BINGHAM — Family and friends of 24-year-old Jillian Jones gathered at a candlelight vigil Sunday evening to remember the young woman stabbed to death at her Augusta apartment Wednesday.
About 150 people, including many young people, gathered in a field behind Quimby Middle School, holding candles and balloons and wearing string necklaces with a picture of Jones, who grew up in Bingham.
A thin blonde who was attending beauty school in Waterville, Jones was remembered as a sweet and loving person by her many friends in the small town, where almost everyone seemed to know her family.
Tim LeRoy Brown, the vigil’s organizer and a close friend of Jones, said he hoped that people would talk about their memories of her.
“I called her my sister,” said Brown, 24, who lives in Fairfield. He said he met Jones in high school, when he moved to Bingham from Connecticut seven years ago. The two were students at Upper Kennebec Valley Memorial High School. Her smile and friendly face reminded him of a friend he had left behind and the two instantly became friends, bonding over their shared love of dancing and laughing at the fact that although Brown was a better dancer, Jones would try to keep up with him.
She loved the pop singer Katy Perry because it was the kind of music she could dance to, said Brown.
On Wednesday Jones was found stabbed to death at the Crosby Street apartment in Augusta where she lived with her boyfriend, Justin Pillsbury, 38. Pillsbury was charged with murder Friday afternoon at MaineGeneral Medical Center, where he was being treated for self-inflicted stab wounds.
On Sunday, Jones’ friend and a former roommate Brittney Kirk, 23, was collecting thoughts and prayers on a balloon at the vigil in memory of Jones.
“She was a beautiful soul, a caring, loving and non-judgmental person,” said Kirk, of North Anson. “We used to say we were sisters always and forever and if we were writing it we would sign xxoo at the end,” she said.
Kirk said she met Pillsbury a few times and that he and Jones had been dating on-and-off for about two years. They would be together for a few weeks or months, split up, and then get back together, she said. When asked if he had ever hurt her, she said it was “never anything like this.”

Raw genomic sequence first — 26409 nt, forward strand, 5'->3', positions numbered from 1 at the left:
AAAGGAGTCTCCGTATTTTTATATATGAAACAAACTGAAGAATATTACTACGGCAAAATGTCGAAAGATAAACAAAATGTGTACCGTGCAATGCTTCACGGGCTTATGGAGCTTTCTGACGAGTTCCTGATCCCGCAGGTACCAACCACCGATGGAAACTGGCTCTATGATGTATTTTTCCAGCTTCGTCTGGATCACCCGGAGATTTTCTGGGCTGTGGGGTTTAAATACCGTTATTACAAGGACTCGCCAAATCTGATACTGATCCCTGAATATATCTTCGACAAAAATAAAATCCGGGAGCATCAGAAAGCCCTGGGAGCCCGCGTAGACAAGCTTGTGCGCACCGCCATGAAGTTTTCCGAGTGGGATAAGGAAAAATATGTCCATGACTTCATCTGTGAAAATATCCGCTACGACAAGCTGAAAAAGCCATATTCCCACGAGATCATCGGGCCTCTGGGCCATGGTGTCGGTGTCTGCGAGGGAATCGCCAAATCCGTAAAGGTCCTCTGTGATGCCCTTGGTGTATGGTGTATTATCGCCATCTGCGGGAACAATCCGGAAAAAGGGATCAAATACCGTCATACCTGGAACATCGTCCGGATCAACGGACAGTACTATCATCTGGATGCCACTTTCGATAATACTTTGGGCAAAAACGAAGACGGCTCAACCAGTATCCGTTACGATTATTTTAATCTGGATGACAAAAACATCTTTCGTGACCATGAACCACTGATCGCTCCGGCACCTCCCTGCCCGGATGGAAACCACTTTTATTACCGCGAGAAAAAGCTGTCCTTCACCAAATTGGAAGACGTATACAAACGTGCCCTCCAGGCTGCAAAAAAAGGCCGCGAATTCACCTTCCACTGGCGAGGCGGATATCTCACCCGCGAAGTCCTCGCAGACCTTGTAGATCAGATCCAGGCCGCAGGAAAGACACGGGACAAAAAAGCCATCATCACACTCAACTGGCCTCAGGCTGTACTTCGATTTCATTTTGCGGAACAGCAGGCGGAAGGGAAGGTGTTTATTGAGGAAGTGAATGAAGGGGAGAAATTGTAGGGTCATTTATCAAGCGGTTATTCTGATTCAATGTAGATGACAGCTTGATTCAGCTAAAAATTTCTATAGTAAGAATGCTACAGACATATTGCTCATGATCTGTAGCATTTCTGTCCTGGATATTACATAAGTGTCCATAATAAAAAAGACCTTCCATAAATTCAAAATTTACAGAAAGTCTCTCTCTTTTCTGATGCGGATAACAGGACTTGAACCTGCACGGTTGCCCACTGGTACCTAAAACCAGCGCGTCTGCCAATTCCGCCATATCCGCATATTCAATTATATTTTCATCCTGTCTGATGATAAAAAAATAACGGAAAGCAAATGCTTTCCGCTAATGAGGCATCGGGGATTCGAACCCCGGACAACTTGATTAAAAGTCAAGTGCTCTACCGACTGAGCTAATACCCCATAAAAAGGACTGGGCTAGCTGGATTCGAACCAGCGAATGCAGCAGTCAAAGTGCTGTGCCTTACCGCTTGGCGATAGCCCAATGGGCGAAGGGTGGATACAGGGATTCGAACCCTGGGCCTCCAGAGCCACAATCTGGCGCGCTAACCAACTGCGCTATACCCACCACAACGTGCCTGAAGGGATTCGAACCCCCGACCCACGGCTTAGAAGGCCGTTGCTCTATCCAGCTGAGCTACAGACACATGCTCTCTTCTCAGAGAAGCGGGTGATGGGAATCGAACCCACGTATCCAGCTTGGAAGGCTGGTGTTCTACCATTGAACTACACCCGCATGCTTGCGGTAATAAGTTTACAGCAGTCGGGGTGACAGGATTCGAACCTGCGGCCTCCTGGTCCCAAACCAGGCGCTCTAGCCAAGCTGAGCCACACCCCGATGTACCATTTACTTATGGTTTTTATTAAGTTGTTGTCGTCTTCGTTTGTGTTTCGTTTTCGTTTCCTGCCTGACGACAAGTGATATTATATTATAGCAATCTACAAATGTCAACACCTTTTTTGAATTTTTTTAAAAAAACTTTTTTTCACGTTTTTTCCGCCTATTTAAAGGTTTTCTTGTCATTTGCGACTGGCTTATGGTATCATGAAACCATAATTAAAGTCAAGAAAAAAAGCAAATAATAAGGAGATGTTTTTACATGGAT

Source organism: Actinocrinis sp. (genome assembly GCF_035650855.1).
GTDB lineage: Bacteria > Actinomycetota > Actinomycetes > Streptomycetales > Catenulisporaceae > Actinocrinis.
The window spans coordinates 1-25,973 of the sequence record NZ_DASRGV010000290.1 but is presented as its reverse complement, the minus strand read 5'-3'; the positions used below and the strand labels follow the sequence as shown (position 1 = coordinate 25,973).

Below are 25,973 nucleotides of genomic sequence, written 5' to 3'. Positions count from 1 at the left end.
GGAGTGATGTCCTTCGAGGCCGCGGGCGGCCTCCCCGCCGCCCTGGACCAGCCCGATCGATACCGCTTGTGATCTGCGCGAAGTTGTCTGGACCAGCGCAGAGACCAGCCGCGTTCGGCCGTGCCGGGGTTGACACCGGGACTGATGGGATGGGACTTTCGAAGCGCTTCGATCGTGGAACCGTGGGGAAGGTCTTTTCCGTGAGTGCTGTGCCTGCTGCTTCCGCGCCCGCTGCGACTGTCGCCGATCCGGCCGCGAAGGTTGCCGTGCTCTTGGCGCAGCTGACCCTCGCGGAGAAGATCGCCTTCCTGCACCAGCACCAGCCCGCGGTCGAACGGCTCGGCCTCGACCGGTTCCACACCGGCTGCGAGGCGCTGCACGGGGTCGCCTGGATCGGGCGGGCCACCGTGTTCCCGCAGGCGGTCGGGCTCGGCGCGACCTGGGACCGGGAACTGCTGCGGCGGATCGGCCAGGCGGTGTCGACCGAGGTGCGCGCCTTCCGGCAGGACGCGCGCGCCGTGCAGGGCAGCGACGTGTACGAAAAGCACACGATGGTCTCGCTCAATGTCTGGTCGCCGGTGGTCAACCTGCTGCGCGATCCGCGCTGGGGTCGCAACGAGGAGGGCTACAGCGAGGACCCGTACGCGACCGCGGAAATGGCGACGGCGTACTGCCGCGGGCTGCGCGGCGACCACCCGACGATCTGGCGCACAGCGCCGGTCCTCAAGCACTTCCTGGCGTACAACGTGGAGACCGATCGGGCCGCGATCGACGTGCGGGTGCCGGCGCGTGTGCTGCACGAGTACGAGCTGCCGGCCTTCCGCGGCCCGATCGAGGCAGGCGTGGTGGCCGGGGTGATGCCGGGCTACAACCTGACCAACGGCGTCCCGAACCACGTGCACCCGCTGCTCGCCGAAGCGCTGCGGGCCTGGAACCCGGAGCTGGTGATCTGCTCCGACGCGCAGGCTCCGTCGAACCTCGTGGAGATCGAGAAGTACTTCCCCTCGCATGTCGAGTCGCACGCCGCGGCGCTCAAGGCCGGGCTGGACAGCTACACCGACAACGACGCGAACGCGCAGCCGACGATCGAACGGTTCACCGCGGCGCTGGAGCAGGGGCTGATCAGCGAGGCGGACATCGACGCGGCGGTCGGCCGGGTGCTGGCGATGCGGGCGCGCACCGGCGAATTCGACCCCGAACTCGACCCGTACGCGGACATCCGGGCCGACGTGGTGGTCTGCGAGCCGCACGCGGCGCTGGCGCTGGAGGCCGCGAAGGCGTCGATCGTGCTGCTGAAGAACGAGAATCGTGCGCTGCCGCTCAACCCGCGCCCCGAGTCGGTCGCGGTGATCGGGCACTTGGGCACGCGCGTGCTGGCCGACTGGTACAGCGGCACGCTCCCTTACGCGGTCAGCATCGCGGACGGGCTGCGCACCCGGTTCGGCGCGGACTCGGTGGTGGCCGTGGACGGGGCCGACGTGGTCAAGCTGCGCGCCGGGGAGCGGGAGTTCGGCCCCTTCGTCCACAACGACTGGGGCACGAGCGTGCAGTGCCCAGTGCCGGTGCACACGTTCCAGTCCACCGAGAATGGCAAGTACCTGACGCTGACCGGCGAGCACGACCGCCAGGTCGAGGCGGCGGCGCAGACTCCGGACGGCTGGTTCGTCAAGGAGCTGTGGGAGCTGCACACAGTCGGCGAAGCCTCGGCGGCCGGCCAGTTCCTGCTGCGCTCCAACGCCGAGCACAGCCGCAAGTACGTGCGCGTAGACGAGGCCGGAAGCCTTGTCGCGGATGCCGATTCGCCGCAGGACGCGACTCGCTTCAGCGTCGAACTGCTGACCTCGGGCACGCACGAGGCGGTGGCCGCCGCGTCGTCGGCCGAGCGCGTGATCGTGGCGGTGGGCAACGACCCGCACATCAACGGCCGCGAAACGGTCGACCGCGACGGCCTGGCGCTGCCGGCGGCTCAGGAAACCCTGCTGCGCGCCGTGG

Other friends shared memories of Jones growing up in Bingham and recalled the love she had for her three-year-old daughter, Brooklyn.
“She was the sweetest girl. She was very kind and loved her family,” said Deborah Plourd, of Bingham, who attended the vigil with her daughter, Jillian Plourd, a friend of Jones.
Julie Richard, principal at Valley High School, said Jones’ death has been hard on the entire town.
“In a small community like this, it really shakes people. They want to join in and give what they have, whether it is through a vigil or otherwise,” she said. The purple lights and ballons, she pointed out, were Jones’ favorite color but were also chosen to symbolize awareness of domestic violence.
“The whole town is having a hard time. It shouldn’t have happened,” said Tess Lawyerson, of Bingham. She said her children grew up with Jones and that she remembered her as a happy, loving child.
“She was a great light, always bursting with energy,” said Joshua Cohen, a friend of Jones and Brown’s fiance. He said that although Jones had been through a lot in her life — she was sentenced to 90 days in jail in 2012 after her 18-month-old toddler swallowed cocaine — she was recently focused on making life better for her daughter.
Pillsbury is in custody at the Kennebec County jail. Department of Public Safety Spokesman Steve McCausland said Sunday afternoon that he did not yet know when Pillsbury might make his first appearance in court.
Stephanie Gray, a friend and former roommate of Pillsbury’s who now lives in Florida, said by email Sunday that Jones’ death was a shock. Even though she had moved away, Gray said she keeps in touch with Pillsbury through Facebook and that he had seemed fine lately.
“I’ve known Justin since I was 17, about 13 years now and I’ve never known him to hurt a fly. He loves his kids and he loved that girl more than anything, so none of this makes sense to any of us,” she wrote.
Rachel Ohm— 612-2368[email protected]